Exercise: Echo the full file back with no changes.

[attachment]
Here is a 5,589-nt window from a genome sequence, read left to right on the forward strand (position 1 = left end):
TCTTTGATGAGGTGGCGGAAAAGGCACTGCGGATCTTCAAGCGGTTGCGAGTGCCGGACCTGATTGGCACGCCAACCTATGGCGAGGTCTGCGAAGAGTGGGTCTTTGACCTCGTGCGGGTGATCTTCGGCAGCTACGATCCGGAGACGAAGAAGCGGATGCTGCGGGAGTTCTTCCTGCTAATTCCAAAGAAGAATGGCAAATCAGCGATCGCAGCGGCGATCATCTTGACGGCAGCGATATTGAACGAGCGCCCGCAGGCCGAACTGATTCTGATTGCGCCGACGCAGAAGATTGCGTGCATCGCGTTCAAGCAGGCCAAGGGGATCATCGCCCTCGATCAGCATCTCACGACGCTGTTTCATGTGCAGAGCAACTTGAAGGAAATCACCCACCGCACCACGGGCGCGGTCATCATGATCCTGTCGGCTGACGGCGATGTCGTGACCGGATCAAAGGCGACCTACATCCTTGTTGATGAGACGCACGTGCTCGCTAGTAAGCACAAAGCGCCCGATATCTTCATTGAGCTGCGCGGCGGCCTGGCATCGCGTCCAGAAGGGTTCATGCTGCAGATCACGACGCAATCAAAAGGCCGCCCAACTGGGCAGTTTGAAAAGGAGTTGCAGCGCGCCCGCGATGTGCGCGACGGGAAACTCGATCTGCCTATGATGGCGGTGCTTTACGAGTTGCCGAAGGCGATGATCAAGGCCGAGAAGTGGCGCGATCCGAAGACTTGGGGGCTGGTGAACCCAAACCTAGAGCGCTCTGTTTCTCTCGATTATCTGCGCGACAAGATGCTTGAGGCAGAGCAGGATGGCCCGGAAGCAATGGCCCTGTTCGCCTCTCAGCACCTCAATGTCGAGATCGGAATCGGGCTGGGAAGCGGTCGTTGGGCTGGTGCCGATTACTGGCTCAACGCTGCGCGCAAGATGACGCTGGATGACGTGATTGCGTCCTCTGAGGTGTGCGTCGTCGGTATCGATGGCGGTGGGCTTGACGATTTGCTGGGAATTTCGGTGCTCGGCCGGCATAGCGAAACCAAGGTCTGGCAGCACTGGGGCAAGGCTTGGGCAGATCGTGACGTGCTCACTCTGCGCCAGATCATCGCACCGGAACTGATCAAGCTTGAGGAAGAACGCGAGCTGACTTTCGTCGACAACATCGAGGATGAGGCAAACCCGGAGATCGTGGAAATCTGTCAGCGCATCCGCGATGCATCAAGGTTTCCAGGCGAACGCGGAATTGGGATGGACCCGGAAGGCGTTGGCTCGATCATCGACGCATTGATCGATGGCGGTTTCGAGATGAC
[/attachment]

Here is a 5,589-nt window from a genome sequence, read left to right on the forward strand (position 1 = left end):
TCTTTGATGAGGTGGCGGAAAAGGCACTGCGGATCTTCAAGCGGTTGCGAGTGCCGGACCTGATTGGCACGCCAACCTATGGCGAGGTCTGCGAAGAGTGGGTCTTTGACCTCGTGCGGGTGATCTTCGGCAGCTACGATCCGGAGACGAAGAAGCGGATGCTGCGGGAGTTCTTCCTGCTAATTCCAAAGAAGAATGGCAAATCAGCGATCGCAGCGGCGATCATCTTGACGGCAGCGATATTGAACGAGCGCCCGCAGGCCGAACTGATTCTGATTGCGCCGACGCAGAAGATTGCGTGCATCGCGTTCAAGCAGGCCAAGGGGATCATCGCCCTCGATCAGCATCTCACGACGCTGTTTCATGTGCAGAGCAACTTGAAGGAAATCACCCACCGCACCACGGGCGCGGTCATCATGATCCTGTCGGCTGACGGCGATGTCGTGACCGGATCAAAGGCGACCTACATCCTTGTTGATGAGACGCACGTGCTCGCTAGTAAGCACAAAGCGCCCGATATCTTCATTGAGCTGCGCGGCGGCCTGGCATCGCGTCCAGAAGGGTTCATGCTGCAGATCACGACGCAATCAAAAGGCCGCCCAACTGGGCAGTTTGAAAAGGAGTTGCAGCGCGCCCGCGATGTGCGCGACGGGAAACTCGATCTGCCTATGATGGCGGTGCTTTACGAGTTGCCGAAGGCGATGATCAAGGCCGAGAAGTGGCGCGATCCGAAGACTTGGGGGCTGGTGAACCCAAACCTAGAGCGCTCTGTTTCTCTCGATTATCTGCGCGACAAGATGCTTGAGGCAGAGCAGGATGGCCCGGAAGCAATGGCCCTGTTCGCCTCTCAGCACCTCAATGTCGAGATCGGAATCGGGCTGGGAAGCGGTCGTTGGGCTGGTGCCGATTACTGGCTCAACGCTGCGCGCAAGATGACGCTGGATGACGTGATTGCGTCCTCTGAGGTGTGCGTCGTCGGTATCGATGGCGGTGGGCTTGACGATTTGCTGGGAATTTCGGTGCTCGGCCGGCATAGCGAAACCAAGGTCTGGCAGCACTGGGGCAAGGCTTGGGCAGATCGTGACGTGCTCACTCTGCGCCAGATCATCGCACCGGAACTGATCAAGCTTGAGGAAGAACGCGAGCTGACTTTCGTCGACAACATCGAGGATGAGGCAAACCCGGAGATCGTGGAAATCTGTCAGCGCATCCGCGATGCATCAAGGTTTCCAGGCGAACGCGGAATTGGGATGGACCCGGAAGGCGTTGGCTCGATCATCGACGCATTGATCGATGGCGGTTTCGAGATGAC